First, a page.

Time flies. I know, how cliché, but it’s the truth. It’s already the end of August and waves of parents all across the nation can be seen jumping for joy as their children head back to their classrooms. It also means that the 3.5 million public and private school teachers in the United States are also returning to school.* Many of them have spent the summer diligently preparing for the upcoming school year, thoughtfully planning out lesson plans and projects, preparing their classrooms and preparing themselves for the year ahead. Many of these teachers have also spent a significant amount of time and money on continuing education, making sure that they are on top of all of the latest learning trends, philosophies and technologies.
But while staying current, or perhaps even ahead of the game, is imperative, it occurred to me that there are ideas that are simply timeless. Some may seem unassuming or even rudimentary, but these are ideas that are as essential today as they will be 50 years from now.
These lessons of enduring wisdom and candor from some of our very own LifeChangers might serve as some well needed inspiration for the millions of educators re-opening their classroom doors.
Teaching is the hardest, most rewarding job there is. It is also often a thankless job. My advice to fellow teachers is to never give up and to surround yourself with positive influences and people. It is also important to make connections with your students. When they know you care about them they become more invested in what you are trying to teach them. There needs to be a mutual level of respect. The best piece of advice I ever got was to ask for help when I need it, and never lose sight of why I chose this profession. It’s all about the kids and it really does take a village. Don’t be afraid to ask for help. – Amy Doolin, 2014-2015 LCOY Nominee, Pennichuck Middle School
It’s important to laugh every day. I teach Middle School, which can be challenging, so those silly moments just keep you going. – Judy Bremner, 2013-2014 LCOY Nominee, Sawgrass Springs Middle School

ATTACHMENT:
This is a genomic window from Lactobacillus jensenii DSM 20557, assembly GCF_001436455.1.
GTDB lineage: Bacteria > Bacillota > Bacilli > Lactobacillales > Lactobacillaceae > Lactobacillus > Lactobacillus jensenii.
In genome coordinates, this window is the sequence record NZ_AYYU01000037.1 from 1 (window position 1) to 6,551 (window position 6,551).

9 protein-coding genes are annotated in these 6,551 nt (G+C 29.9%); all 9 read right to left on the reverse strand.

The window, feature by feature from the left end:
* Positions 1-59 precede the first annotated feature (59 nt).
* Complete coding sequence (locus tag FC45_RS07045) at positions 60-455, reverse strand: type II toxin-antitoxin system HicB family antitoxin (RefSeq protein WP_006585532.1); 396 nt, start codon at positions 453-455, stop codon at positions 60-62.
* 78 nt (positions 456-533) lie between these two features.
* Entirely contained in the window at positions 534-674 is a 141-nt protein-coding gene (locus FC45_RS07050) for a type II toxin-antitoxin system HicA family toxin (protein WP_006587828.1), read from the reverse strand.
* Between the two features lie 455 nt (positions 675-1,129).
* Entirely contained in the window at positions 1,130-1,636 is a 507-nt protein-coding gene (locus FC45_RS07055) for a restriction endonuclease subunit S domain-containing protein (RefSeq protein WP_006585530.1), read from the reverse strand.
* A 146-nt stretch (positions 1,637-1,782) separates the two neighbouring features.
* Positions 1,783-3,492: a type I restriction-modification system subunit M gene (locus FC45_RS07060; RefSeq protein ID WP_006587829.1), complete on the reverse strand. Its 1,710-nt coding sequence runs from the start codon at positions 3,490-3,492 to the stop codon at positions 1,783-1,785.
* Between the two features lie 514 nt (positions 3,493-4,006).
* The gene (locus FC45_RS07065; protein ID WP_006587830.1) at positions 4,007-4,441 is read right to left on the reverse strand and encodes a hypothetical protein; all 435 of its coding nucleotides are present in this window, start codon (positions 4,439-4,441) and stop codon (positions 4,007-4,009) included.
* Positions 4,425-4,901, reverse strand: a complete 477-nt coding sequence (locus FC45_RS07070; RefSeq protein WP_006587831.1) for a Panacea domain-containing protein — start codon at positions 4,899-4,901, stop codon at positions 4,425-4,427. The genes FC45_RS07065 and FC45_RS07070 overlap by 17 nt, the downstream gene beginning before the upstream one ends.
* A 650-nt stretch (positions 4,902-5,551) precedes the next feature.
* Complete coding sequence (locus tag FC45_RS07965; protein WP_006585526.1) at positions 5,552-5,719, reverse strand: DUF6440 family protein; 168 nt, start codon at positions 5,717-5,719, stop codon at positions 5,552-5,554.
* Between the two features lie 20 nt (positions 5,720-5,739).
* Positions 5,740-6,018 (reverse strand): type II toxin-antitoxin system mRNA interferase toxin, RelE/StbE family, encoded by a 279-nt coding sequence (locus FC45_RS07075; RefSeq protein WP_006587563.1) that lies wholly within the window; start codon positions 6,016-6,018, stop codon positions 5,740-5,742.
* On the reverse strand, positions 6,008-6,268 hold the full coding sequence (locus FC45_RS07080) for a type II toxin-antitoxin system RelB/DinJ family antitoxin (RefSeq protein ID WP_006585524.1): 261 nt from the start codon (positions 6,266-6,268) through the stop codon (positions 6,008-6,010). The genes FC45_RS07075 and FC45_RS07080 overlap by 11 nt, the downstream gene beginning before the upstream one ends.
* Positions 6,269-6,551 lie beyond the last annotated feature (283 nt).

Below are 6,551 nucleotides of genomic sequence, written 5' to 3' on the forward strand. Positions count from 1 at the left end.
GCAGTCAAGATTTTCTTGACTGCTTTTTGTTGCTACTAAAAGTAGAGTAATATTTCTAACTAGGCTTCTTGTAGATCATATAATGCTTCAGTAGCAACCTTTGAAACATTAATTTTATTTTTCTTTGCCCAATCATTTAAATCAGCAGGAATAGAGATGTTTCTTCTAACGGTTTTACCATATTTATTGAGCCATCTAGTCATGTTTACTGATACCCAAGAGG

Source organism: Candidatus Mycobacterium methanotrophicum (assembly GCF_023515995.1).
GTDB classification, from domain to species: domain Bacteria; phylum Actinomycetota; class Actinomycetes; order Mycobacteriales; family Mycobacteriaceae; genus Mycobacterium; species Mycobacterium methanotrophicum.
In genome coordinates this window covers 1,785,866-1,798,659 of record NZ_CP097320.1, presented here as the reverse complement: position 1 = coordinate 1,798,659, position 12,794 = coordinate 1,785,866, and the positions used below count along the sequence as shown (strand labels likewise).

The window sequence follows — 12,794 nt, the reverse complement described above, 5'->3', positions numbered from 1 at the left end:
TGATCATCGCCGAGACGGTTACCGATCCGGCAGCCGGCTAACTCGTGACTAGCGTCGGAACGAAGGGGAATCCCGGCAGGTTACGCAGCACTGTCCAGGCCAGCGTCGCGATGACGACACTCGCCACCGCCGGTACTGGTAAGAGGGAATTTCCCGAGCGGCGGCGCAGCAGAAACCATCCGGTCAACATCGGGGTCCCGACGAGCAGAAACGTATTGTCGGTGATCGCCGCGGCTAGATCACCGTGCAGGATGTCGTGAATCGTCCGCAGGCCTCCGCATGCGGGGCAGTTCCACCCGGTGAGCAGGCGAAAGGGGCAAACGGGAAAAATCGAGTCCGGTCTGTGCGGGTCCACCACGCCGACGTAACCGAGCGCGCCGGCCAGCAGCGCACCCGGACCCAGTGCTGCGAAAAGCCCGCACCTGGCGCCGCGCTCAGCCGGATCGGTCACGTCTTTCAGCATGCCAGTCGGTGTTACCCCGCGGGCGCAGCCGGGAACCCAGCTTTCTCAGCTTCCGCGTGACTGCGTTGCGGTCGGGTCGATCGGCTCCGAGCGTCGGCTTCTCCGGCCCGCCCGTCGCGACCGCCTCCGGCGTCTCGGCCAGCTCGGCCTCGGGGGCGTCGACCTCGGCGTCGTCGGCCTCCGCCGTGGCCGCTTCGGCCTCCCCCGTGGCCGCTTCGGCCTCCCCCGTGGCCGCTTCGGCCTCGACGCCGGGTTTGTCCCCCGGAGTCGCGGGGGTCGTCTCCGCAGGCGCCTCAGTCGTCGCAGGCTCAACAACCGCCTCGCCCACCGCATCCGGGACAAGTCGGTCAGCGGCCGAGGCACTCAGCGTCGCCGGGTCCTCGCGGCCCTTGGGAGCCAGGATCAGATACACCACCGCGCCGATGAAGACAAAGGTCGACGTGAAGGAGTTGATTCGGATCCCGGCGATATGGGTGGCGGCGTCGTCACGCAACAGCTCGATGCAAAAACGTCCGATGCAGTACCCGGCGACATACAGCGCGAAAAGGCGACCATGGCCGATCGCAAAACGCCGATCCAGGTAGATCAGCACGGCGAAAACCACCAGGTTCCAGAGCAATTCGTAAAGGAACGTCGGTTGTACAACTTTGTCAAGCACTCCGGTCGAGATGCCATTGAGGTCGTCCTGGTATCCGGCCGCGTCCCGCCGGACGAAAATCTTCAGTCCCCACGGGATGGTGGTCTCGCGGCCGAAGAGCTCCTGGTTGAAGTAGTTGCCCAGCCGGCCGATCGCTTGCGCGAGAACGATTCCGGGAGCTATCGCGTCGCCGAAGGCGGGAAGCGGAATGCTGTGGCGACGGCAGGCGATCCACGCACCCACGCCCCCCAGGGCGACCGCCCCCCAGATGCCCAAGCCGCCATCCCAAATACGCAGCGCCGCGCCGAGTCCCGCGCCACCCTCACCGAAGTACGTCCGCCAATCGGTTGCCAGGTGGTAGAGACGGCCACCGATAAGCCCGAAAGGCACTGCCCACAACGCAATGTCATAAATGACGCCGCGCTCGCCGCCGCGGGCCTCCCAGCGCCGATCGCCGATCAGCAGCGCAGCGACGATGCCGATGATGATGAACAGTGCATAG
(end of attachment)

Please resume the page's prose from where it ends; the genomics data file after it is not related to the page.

Great teachers create a classroom environment based on kindness, respect, and a strong work ethic. Great teachers understand that they are not imparters of wisdom but instead facilitators to the children as the students go through their learning journey. Great teachers instill in their students the essential idea that everyone can learn but that we all do it at a different pace and through different ways in our brains. Students are encouraged to explore the multiple intelligences and discover for themselves how they best learn and become empowered to take control of their own learning. Great teachers also constantly question how lessons went and what they can do to improve them the next time. – Ann Elise Record , 2014-2015 LCOY Nominee, Hillside School
A great teacher is not afraid to learn right alongside their students. By discovering together a teacher can model excitement, plus learning and application methods of new material to their students. – Julie Ahern, 2013-2014 and 2014-2015 LCOY Nominee, Andrew Cooke Magnet School
Don’t hop on every bandwagon just because it is the latest thing – be willing to try new ideas, but don’t throw out what works. – Stannye Meads, 2014-2015 LCOY Nominee, Rexford/Longfellow Elementary School
I try to structure my classroom so that it is a safe place and they know they will be treated with respect. Maybe for that class time, science is the escape from what is on their mind. I try to keep each day as a new day and not carryover the negative from the day before and try to bring in the positives whenever I can. – Andrea Appleman, 2014-2015 LifeChanger of the Year 1st Runner-up, Ada Junior High School
The characteristics of a great leader are passion, tenacity, effective communicator, and relationship builder. Teachers are the lifeline of developing thriving communities and critical thinkers. The aforementioned skills equips educators to prepare students to achieve in every field of human endeavor. – William Blake, 2013-2014 LifeChanger of the Year 2nd Runner-up, Dr. Henry A. Wise, Jr. High School
You will have under paid days and you will have over paid days. Do not get into education if you expect to be rich financially, but if you want to get rich emotionally, then it is for you. – Mike McEachern, 2014 – 2015 Grand Prize Winner, Hargrave High School
* 2015 Fast Facts, National Center for Education Statistics.